It seems to be common practice to destroy a truck or even a single motorcycle with a 200-kilogram bomb dropped from altitude. This intense air war is now escalating, with the large airbase at Incirlik in southern Turkey - only 20 minutes flight-time from the war zone - now available to the US airforce (USAF). F-16 strike aircraft moved to Incirlik from their base at Aviano, Italy on 9 August and flew their first attack-raids three days later. 

Again, Air Force Times says it with effect: “Hammering the Islamic State group 24 hours a day." Brigadier-General Kevin Killea, one of the coalition commanders, commends Turkey for providing a “fantastic strategic location to fly from”. He continues: “The longer time on station, the ability for turnaround times - back to Incirlik and then back into the theatre of operations - is an obvious advantage, not the least of which we have armed RPA [drones] out of Incirlik now, so that brings another punch to the fight.”  

In the year of air-war to 21 August 2015, coalition aircraft and drones had released 22,863 weapons. The availability of Incirlik makes the intensity likely to increase further. Even so, Islamic State appears successfully to have replaced its losses with new recruits, and even the airforce acknowledges that the war will last for years.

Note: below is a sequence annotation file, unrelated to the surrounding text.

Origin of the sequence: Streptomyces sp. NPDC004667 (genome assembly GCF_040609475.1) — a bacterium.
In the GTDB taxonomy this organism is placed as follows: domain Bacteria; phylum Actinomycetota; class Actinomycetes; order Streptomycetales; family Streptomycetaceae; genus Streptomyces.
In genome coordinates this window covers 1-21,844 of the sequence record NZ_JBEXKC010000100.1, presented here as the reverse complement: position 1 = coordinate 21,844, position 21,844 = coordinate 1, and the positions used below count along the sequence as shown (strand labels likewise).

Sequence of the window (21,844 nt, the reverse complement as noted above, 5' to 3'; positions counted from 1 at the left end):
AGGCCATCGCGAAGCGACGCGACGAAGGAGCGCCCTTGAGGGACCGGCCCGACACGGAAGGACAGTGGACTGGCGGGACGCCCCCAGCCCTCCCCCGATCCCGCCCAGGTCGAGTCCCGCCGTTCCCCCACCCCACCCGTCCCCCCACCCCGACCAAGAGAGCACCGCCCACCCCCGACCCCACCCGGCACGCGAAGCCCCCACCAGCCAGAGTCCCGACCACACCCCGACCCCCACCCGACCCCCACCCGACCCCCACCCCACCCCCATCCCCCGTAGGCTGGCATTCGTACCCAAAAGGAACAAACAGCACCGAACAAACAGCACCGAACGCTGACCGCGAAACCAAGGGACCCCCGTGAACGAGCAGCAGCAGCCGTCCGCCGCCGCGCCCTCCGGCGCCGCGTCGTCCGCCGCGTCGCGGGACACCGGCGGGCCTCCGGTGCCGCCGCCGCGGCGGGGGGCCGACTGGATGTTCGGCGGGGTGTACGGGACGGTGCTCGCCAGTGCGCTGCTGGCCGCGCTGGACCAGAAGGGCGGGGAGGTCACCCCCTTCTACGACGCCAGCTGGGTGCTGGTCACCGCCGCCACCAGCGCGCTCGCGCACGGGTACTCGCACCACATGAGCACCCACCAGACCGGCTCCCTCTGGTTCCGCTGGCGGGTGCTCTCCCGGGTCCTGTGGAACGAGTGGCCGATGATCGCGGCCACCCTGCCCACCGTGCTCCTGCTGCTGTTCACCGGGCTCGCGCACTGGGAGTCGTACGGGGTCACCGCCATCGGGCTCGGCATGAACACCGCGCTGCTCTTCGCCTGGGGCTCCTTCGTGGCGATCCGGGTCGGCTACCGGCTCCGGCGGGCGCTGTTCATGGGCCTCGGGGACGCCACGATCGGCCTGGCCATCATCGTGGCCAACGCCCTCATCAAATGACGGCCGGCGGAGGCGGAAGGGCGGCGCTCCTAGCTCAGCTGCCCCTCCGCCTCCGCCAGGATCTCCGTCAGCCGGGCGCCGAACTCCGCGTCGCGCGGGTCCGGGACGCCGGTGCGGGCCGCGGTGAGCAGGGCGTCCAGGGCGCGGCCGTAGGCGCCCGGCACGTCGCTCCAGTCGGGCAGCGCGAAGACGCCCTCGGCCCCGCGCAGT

A sober reality

An extra dimension is now being added to this picture. The Pentagon’s inspector-general is investigating claims that US defence-department officials have been skewing intelligence outputs to present an over-optimistic picture of the progress of the air-war, in contrast to some intelligence agencies. The New York Times, for example, reports:

“[Recent] intelligence assessments, including some by Defense Intelligence Agency, paint a sober picture about how little the Islamic State has been weakened over the past year, according to officials with access to the classified assessments. They said the documents conclude that the yearlong campaign has done little to diminish the ranks of the Islamic State’s committed fighters, and that the group over the last year has expanded its reach into North Africa and Central Asia.” 

Whatever the reality on the ground, what is clear is that the air-war has been furious and concentrated, and is going to expand further. In the case of Kobane at least, Islamic State fighters can be repulsed. But the damage, there and elsewhere, is appalling. Once again, the phrase of the Caledonian chieftain Calgacus, as recorded by the Roman historian Tacitus, comes to mind: “They make a desert and call it peace.”

About the author

Paul Rogers is professor in the department of peace studies at Bradford University, northern England. He is openDemocracy's international security adviser, and has been writing a weekly column on global security since 28 September 2001; he also writes a monthly briefing for the Oxford Research Group. His latest book is Irregular War: ISIS and the New Threat from the Margins (IB Tauris, 2016), which follows Why We’re Losing the War on Terror (Polity, 2007), and Losing Control: Global Security in the 21st Century (Pluto Press, 3rd edition, 2010). He is on Twitter at: @ProfPRogers

A lecture by Paul Rogers, delivered to the Food Systems Academy in late 2014, provides an overview of the analysis that underpins his openDemocracy column. The lecture - "The crucial century, 1945-2045: transforming food systems in a global context" - focuses on the central place of food systems in human security worldwide. Paul argues that food is the pivot of humanity's next great transition. It can be accessed here